One of the drawbacks of using bracketed exposures is the tendency for people to over-process to a point where their pictures will melt eyeballs. When I started out I was happy to crank the sliders as far as they'd go thinking more colour was more better. Nowadays I prefer an image that is balanced in terms of contrast and colour.

Luckily I always hang on to my original raw images. As my tastes change over time (and as they will continue to change) I'm able to revisit my previous photos and process them in new ways. I strongly believe that an artist's style is very dynamic and always changing. Keeping track of your original images allows for experimentation and reflection.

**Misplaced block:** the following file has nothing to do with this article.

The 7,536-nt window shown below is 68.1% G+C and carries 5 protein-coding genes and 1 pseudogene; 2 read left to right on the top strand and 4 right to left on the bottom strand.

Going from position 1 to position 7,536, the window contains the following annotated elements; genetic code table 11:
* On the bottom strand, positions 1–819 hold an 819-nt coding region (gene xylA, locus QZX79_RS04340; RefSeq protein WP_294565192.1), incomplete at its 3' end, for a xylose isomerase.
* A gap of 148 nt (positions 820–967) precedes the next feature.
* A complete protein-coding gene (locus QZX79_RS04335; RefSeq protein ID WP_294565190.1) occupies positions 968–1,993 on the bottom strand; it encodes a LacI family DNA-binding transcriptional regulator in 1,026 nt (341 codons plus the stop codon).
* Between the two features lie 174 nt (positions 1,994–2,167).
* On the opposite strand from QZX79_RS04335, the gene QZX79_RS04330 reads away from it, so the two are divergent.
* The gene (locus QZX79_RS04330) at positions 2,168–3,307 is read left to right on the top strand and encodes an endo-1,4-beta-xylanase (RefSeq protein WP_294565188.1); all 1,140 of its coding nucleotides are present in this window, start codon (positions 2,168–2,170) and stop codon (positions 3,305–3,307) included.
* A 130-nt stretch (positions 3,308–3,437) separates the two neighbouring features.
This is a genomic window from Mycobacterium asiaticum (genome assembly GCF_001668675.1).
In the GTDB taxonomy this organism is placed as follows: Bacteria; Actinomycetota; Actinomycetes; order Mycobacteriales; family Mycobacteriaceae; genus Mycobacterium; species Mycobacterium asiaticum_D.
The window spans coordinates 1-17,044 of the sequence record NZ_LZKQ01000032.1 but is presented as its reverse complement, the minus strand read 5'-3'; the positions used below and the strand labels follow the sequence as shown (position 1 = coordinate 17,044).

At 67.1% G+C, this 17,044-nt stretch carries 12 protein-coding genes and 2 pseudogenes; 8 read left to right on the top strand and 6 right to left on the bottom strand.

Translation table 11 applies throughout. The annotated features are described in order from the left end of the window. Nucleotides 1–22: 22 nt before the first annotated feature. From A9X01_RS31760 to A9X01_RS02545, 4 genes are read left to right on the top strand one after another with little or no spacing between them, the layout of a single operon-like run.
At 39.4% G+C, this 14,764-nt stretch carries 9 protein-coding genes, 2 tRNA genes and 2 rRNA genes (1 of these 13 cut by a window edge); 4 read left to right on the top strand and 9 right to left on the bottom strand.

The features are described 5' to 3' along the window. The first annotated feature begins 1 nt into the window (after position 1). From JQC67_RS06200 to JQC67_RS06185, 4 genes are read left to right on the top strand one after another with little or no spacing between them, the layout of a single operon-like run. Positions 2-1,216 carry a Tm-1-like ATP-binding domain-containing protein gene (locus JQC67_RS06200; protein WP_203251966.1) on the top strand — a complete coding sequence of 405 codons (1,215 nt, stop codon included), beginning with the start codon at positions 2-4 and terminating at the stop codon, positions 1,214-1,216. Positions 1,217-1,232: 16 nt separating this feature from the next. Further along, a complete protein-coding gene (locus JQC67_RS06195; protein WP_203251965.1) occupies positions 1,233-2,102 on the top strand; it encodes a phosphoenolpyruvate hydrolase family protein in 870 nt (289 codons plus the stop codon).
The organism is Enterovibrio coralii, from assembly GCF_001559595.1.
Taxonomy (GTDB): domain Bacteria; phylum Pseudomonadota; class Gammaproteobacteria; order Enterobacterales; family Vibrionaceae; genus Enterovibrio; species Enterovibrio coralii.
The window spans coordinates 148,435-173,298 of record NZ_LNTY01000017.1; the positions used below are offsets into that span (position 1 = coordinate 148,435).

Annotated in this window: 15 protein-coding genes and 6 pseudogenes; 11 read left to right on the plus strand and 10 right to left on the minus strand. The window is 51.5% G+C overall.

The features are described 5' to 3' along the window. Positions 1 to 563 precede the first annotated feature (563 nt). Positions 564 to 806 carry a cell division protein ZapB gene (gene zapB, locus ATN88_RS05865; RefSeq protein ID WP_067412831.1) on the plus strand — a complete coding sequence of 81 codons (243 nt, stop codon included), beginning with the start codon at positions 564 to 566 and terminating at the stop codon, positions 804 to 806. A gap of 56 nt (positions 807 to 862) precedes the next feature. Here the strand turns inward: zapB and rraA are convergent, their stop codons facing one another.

A couple years ago I relied on HDR Software (Photomatix mainly) to do ninety percent of my post-processing. I was impressed that my pictures glowed with the brightness of fifty suns or that I could make a normal summer's day look like the apocalypse. In a lot of cases I would judge a picture simply by how bright it was instead of looking at the content.

Recently I've been using Photoshop more. I'll drop each exposure into a layer and use masks to conceal and reveal shadows and highlights. Once I'm happy with the way the layers work together I'll continue processing. I like this approach since it sustains the realism of a scene while allowing for some artistic interpretation.